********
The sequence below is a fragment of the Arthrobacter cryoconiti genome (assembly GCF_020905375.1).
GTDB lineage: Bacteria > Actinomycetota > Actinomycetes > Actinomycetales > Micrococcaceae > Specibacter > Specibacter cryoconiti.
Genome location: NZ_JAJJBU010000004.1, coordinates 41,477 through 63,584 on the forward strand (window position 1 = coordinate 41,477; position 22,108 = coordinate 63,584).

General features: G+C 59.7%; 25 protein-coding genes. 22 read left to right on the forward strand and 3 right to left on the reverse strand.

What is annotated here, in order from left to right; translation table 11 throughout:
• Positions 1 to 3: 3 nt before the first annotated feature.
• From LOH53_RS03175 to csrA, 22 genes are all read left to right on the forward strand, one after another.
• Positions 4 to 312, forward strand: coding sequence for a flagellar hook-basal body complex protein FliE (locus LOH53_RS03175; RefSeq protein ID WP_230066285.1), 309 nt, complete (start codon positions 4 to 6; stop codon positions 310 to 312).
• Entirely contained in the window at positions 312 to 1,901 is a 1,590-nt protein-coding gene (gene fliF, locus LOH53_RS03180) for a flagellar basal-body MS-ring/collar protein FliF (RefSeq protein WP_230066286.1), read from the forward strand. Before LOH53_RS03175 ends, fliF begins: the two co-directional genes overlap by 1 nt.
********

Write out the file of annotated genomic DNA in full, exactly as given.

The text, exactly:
The sequence below is a fragment of the Arthrobacter cryoconiti genome (assembly GCF_020905375.1).
GTDB lineage: Bacteria > Actinomycetota > Actinomycetes > Actinomycetales > Micrococcaceae > Specibacter > Specibacter cryoconiti.
Genome location: NZ_JAJJBU010000004.1, coordinates 41,477 through 63,584 on the forward strand (window position 1 = coordinate 41,477; position 22,108 = coordinate 63,584).

General features: G+C 59.7%; 25 protein-coding genes. 22 read left to right on the forward strand and 3 right to left on the reverse strand.

What is annotated here, in order from left to right; translation table 11 throughout:
• Positions 1 to 3: 3 nt before the first annotated feature.
• From LOH53_RS03175 to csrA, 22 genes are all read left to right on the forward strand, one after another.
• Positions 4 to 312, forward strand: coding sequence for a flagellar hook-basal body complex protein FliE (locus LOH53_RS03175; RefSeq protein ID WP_230066285.1), 309 nt, complete (start codon positions 4 to 6; stop codon positions 310 to 312).
• Entirely contained in the window at positions 312 to 1,901 is a 1,590-nt protein-coding gene (gene fliF, locus LOH53_RS03180) for a flagellar basal-body MS-ring/collar protein FliF (RefSeq protein WP_230066286.1), read from the forward strand. Before LOH53_RS03175 ends, fliF begins: the two co-directional genes overlap by 1 nt.